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Brown v. Brennan

United States District Court, District of South Carolina

May 21, 2015

Diana Brown, Plaintiff,
Megan J. Brennan, Postmaster General United States Postal Service, Defendant.


Richard Mark Gergel United States District Judge

This matter comes before the Court on the Report and Recommendation (R & R) of the Magistrate Judge, (Dkt. No. 43), recommending that Defendant's Motion for Summary Judgment, (Dkt. No. 25), be granted. For the reasons stated below, the Court ADOPTS the R & R and GRANTS Defendant's motion.


Plaintiff, an African-American female, worked as a Rural Carrier Associate for the United States Postal Service (USPS) from 2000 until 2010. This position was a part-time, non-career position. In the Fall of 2010, Plaintiff filed a grievance through the union, alleging that she had been improperly passed over for a full-time Rural Carrier position, raising the issue of whether the position was timely posted. Plaintiffs grievance was resolved on January 6, 2011, and Plaintiff was offered a full-time position at the Main Post Office in Florence with retroactive pay to November 20, 2010.

Back in 2008, Plaintiffs supervisor told her that her hours would be substantially reduced and suggested that she apply for partial unemployment benefits at the South Carolina Employment Security Commission (SCESC). Plaintiff applied for, and received, partial unemployment benefits from October of 2008 to October of 2009. In June of 2010, the USPS Office of Inspector General (OIG) received information from SCESC that Plaintiff and other postal workers had filed fraudulent unemployment claims that under-reported their income from USPS. OIG conducted its own investigation between July and November of 2010. That investigation revealed that Plaintiff had under-reported her income.

On January 27, 2011, several weeks after Plaintiffs promotion to a full-time position, Special Agents from the OIG of the Department of Labor interviewed Plaintiff Plaintiffs supervisors were unaware of the OIG investigation until this interview. In this interview, Plaintiff admitted that she reported to SCESC working only half of the time that she actually worked. The OIG released a report of its finding on February 10, 2011. On February 12, 2011, Plaintiff was placed on off-duty status. Later that day. Plaintiff contacted an EEOC counselor.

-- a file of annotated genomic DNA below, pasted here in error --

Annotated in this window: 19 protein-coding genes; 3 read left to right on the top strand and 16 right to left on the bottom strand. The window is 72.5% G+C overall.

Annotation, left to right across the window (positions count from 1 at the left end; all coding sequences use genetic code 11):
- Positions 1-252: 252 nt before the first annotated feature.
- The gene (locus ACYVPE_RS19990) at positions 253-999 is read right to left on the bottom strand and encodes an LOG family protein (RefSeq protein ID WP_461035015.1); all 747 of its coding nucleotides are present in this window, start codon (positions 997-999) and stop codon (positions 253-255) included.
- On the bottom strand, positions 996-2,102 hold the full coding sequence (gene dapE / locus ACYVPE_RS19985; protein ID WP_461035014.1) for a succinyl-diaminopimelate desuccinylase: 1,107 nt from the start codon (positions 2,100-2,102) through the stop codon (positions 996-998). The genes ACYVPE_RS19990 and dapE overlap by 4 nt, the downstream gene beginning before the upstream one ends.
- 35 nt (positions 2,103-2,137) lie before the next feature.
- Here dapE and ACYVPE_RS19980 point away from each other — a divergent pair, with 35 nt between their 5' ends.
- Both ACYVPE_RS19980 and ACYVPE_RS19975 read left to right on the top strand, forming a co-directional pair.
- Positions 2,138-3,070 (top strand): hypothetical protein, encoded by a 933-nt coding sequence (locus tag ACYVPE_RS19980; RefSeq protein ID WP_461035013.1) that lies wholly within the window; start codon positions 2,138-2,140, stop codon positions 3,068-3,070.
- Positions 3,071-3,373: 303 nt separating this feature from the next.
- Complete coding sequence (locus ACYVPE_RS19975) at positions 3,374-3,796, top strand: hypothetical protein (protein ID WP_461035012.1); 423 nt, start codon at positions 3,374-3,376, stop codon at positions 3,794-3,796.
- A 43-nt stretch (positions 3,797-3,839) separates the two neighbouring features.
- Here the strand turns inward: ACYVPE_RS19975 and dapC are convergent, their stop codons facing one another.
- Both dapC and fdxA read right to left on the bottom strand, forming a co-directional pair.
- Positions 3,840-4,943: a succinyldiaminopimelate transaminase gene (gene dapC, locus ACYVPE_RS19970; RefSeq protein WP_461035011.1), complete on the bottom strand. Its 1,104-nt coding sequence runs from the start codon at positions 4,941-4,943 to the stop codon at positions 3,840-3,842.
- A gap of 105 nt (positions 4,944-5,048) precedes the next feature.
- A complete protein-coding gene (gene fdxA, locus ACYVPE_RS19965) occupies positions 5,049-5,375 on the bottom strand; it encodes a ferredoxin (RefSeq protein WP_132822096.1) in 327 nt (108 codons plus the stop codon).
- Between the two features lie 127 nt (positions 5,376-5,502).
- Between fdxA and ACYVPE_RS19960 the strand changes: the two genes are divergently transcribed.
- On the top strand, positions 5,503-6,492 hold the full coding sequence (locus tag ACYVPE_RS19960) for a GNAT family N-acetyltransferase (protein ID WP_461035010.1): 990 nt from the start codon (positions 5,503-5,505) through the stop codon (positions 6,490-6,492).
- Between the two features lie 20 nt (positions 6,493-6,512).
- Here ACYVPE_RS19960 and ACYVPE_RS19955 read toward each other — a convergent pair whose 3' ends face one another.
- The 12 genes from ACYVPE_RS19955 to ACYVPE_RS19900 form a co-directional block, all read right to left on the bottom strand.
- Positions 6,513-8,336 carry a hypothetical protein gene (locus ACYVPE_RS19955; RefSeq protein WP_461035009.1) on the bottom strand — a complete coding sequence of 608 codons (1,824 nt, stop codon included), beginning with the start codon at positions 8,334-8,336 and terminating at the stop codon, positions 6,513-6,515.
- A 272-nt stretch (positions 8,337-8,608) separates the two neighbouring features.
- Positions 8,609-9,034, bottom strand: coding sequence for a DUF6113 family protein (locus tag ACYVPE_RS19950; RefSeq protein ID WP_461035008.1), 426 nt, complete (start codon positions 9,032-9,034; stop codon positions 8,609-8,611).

On March 22, 2011, Plaintiff was indicted on one count of violating 18 U.S.C. § 641. Plaintiff received a Notice of Removal on April 22, 2011, and she grieved the removal through the union. The grievance was denied at steps one, two, and three. At the final appeal. Plaintiffs grievance was withdrawn by the union. Her employment was then officially terminated, and she was removed from the rolls of the USPS on January 31, 2013. After her indictment, Plaintiff entered a pretrial diversion program, completed its requirements in July of 2013, and had the indictment against her dismissed without prejudice in September of 2013.

Plaintiff filed a formal Charge of Discrimination with the EEOC, and the EEOC Administrative Judge made a finding of no discrimination. This action followed, bringing race discrimination and retaliation claims. The Magistrate Judge recommended granting Defendant's motion for summary judgment, (Dkt. No. 43), and Plaintiff filed timely objections, (Dkt. No. 45).


A. Report & Recommendation

The Magistrate Judge makes only a recommendation to this Court. The recommendation has no presumptive weight, and the responsibility to make a final determination remains with the Court, Mathews v. Weber, 423 U.S. 261, 270-71 (1976). The Court may "accept, reject, or modify, in whole or in part, the findings or recommendations made by the magistrate." 28 U.S.C. § 636(b)(1). This Court is charged with making a de novo determination of those portions of the R & R or specified proposed findings or recommendations to which objection is made. Diamond v. Colonial Life & Ace. Ins. Co., 416 F.3d 310, 315 (4th Cir. 2005) (quoting 28 U.S.C. § 636(b)(1)); accord Fed. R. Civ. P. 72(b).

B. Summary Judgment

Summary judgment is appropriate "if the movant shows that there is no genuine dispute as to any material fact and the movant is entitled to judgment as a matter of law." Fed.R.Civ.P. 56(a). Only material facts-those "that might affect the outcome of the suit under the governing law"-will preclude the entry of summary judgment. Anderson v. Liberty Lobby, Inc., 477 U.S. 242, 248 (1986). A dispute about a material fact is genuine, "if the evidence is such that a reasonable jury could return a verdict for the non-moving party, " Id.

At the summary judgment stage, the court must "construe the evidence, and all reasonable inferences that may be drawn from such evidence, in the light most favorable to the nonmoving party." Dash v. Mayweather, 731 F.3d 303, 310 (4th Cir. 2013). However, "the nonmoving party must rely on more than conclusory allegations, mere speculation, the building ...

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